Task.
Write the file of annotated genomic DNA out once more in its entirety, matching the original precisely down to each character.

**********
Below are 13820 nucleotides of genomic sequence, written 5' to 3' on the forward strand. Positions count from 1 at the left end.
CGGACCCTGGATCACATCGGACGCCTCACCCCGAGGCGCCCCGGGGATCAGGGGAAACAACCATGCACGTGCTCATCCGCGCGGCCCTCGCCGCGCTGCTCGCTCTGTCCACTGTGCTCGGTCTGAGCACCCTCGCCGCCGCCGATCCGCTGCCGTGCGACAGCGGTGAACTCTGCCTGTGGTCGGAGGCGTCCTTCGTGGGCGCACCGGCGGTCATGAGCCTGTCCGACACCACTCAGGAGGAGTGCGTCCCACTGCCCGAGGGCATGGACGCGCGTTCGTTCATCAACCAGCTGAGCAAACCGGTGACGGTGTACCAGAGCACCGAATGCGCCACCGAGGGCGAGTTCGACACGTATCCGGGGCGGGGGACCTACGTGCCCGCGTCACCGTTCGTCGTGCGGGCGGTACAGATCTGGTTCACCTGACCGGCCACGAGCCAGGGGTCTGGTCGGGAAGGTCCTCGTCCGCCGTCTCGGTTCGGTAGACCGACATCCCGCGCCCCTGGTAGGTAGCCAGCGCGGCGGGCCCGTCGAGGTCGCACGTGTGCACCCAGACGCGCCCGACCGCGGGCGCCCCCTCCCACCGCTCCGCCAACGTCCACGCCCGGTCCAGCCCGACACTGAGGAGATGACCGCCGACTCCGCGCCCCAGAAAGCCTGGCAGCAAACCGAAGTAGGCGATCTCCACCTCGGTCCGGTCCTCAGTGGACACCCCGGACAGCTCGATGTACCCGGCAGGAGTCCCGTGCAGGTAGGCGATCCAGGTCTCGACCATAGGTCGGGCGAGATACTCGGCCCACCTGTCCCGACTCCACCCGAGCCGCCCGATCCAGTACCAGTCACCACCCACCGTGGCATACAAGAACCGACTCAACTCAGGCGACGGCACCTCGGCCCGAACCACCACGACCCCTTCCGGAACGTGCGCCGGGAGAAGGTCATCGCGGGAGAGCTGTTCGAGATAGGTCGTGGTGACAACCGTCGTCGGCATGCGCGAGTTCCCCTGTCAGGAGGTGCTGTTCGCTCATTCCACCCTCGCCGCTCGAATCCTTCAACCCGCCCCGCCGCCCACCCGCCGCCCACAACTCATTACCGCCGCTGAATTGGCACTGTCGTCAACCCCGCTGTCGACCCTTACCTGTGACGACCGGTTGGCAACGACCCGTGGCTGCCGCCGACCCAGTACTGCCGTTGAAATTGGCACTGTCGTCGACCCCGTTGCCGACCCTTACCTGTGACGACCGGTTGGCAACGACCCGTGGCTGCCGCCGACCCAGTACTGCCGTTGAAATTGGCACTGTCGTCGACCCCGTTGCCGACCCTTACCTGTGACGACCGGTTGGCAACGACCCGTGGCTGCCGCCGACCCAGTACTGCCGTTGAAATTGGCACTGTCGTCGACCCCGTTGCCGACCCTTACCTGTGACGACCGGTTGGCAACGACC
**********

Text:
Below are 13820 nucleotides of genomic sequence, written 5' to 3' on the forward strand. Positions count from 1 at the left end.
CGGACCCTGGATCACATCGGACGCCTCACCCCGAGGCGCCCCGGGGATCAGGGGAAACAACCATGCACGTGCTCATCCGCGCGGCCCTCGCCGCGCTGCTCGCTCTGTCCACTGTGCTCGGTCTGAGCACCCTCGCCGCCGCCGATCCGCTGCCGTGCGACAGCGGTGAACTCTGCCTGTGGTCGGAGGCGTCCTTCGTGGGCGCACCGGCGGTCATGAGCCTGTCCGACACCACTCAGGAGGAGTGCGTCCCACTGCCCGAGGGCATGGACGCGCGTTCGTTCATCAACCAGCTGAGCAAACCGGTGACGGTGTACCAGAGCACCGAATGCGCCACCGAGGGCGAGTTCGACACGTATCCGGGGCGGGGGACCTACGTGCCCGCGTCACCGTTCGTCGTGCGGGCGGTACAGATCTGGTTCACCTGACCGGCCACGAGCCAGGGGTCTGGTCGGGAAGGTCCTCGTCCGCCGTCTCGGTTCGGTAGACCGACATCCCGCGCCCCTGGTAGGTAGCCAGCGCGGCGGGCCCGTCGAGGTCGCACGTGTGCACCCAGACGCGCCCGACCGCGGGCGCCCCCTCCCACCGCTCCGCCAACGTCCACGCCCGGTCCAGCCCGACACTGAGGAGATGACCGCCGACTCCGCGCCCCAGAAAGCCTGGCAGCAAACCGAAGTAGGCGATCTCCACCTCGGTCCGGTCCTCAGTGGACACCCCGGACAGCTCGATGTACCCGGCAGGAGTCCCGTGCAGGTAGGCGATCCAGGTCTCGACCATAGGTCGGGCGAGATACTCGGCCCACCTGTCCCGACTCCACCCGAGCCGCCCGATCCAGTACCAGTCACCACCCACCGTGGCATACAAGAACCGACTCAACTCAGGCGACGGCACCTCGGCCCGAACCACCACGACCCCTTCCGGAACGTGCGCCGGGAGAAGGTCATCGCGGGAGAGCTGTTCGAGATAGGTCGTGGTGACAACCGTCGTCGGCATGCGCGAGTTCCCCTGTCAGGAGGTGCTGTTCGCTCATTCCACCCTCGCCGCTCGAATCCTTCAACCCGCCCCGCCGCCCACCCGCCGCCCACAACTCATTACCGCCGCTGAATTGGCACTGTCGTCAACCCCGCTGTCGACCCTTACCTGTGACGACCGGTTGGCAACGACCCGTGGCTGCCGCCGACCCAGTACTGCCGTTGAAATTGGCACTGTCGTCGACCCCGTTGCCGACCCTTACCTGTGACGACCGGTTGGCAACGACCCGTGGCTGCCGCCGACCCAGTACTGCCGTTGAAATTGGCACTGTCGTCGACCCCGTTGCCGACCCTTACCTGTGACGACCGGTTGGCAACGACCCGTGGCTGCCGCCGACCCAGTACTGCCGTTGAAATTGGCACTGTCGTCGACCCCGTTGCCGACCCTTACCTGTGACGACCGGTTGGCAACGACC